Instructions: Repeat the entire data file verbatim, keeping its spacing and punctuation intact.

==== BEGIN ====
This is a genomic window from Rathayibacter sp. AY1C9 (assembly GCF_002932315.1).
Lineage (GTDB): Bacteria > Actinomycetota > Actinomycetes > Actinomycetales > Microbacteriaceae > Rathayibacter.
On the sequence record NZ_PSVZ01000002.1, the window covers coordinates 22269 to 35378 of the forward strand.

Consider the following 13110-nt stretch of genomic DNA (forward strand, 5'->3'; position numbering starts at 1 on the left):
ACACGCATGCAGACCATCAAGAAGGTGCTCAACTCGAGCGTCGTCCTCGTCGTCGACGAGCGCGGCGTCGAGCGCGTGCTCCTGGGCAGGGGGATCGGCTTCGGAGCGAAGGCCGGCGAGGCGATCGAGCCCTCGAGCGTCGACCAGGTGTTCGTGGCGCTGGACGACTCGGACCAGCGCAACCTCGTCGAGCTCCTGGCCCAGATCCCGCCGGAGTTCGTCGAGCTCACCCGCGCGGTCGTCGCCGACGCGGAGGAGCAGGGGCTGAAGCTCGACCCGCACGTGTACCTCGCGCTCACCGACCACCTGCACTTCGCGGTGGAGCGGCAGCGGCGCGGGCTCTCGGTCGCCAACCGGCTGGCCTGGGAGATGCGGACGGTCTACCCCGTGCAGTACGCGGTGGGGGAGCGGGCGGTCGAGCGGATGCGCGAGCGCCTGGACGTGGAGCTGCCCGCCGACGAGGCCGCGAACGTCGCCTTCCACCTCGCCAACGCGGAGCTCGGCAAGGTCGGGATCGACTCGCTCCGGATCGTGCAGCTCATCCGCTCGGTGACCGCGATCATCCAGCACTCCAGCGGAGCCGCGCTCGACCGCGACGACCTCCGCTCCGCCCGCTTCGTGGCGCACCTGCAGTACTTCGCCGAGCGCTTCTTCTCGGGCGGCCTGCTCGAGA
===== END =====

This is a genomic window from Rathayibacter sp. AY1C9 (assembly GCF_002932315.1).
Lineage (GTDB): Bacteria > Actinomycetota > Actinomycetes > Actinomycetales > Microbacteriaceae > Rathayibacter.
On the sequence record NZ_PSVZ01000002.1, the window covers coordinates 22269 to 35378 of the forward strand.

Consider the following 13110-nt stretch of genomic DNA (forward strand, 5'->3'; position numbering starts at 1 on the left):
ACACGCATGCAGACCATCAAGAAGGTGCTCAACTCGAGCGTCGTCCTCGTCGTCGACGAGCGCGGCGTCGAGCGCGTGCTCCTGGGCAGGGGGATCGGCTTCGGAGCGAAGGCCGGCGAGGCGATCGAGCCCTCGAGCGTCGACCAGGTGTTCGTGGCGCTGGACGACTCGGACCAGCGCAACCTCGTCGAGCTCCTGGCCCAGATCCCGCCGGAGTTCGTCGAGCTCACCCGCGCGGTCGTCGCCGACGCGGAGGAGCAGGGGCTGAAGCTCGACCCGCACGTGTACCTCGCGCTCACCGACCACCTGCACTTCGCGGTGGAGCGGCAGCGGCGCGGGCTCTCGGTCGCCAACCGGCTGGCCTGGGAGATGCGGACGGTCTACCCCGTGCAGTACGCGGTGGGGGAGCGGGCGGTCGAGCGGATGCGCGAGCGCCTGGACGTGGAGCTGCCCGCCGACGAGGCCGCGAACGTCGCCTTCCACCTCGCCAACGCGGAGCTCGGCAAGGTCGGGATCGACTCGCTCCGGATCGTGCAGCTCATCCGCTCGGTGACCGCGATCATCCAGCACTCCAGCGGAGCCGCGCTCGACCGCGACGACCTCCGCTCCGCCCGCTTCGTGGCGCACCTGCAGTACTTCGCCGAGCGCTTCTTCTCGGGCGGCCTGCTCGAGA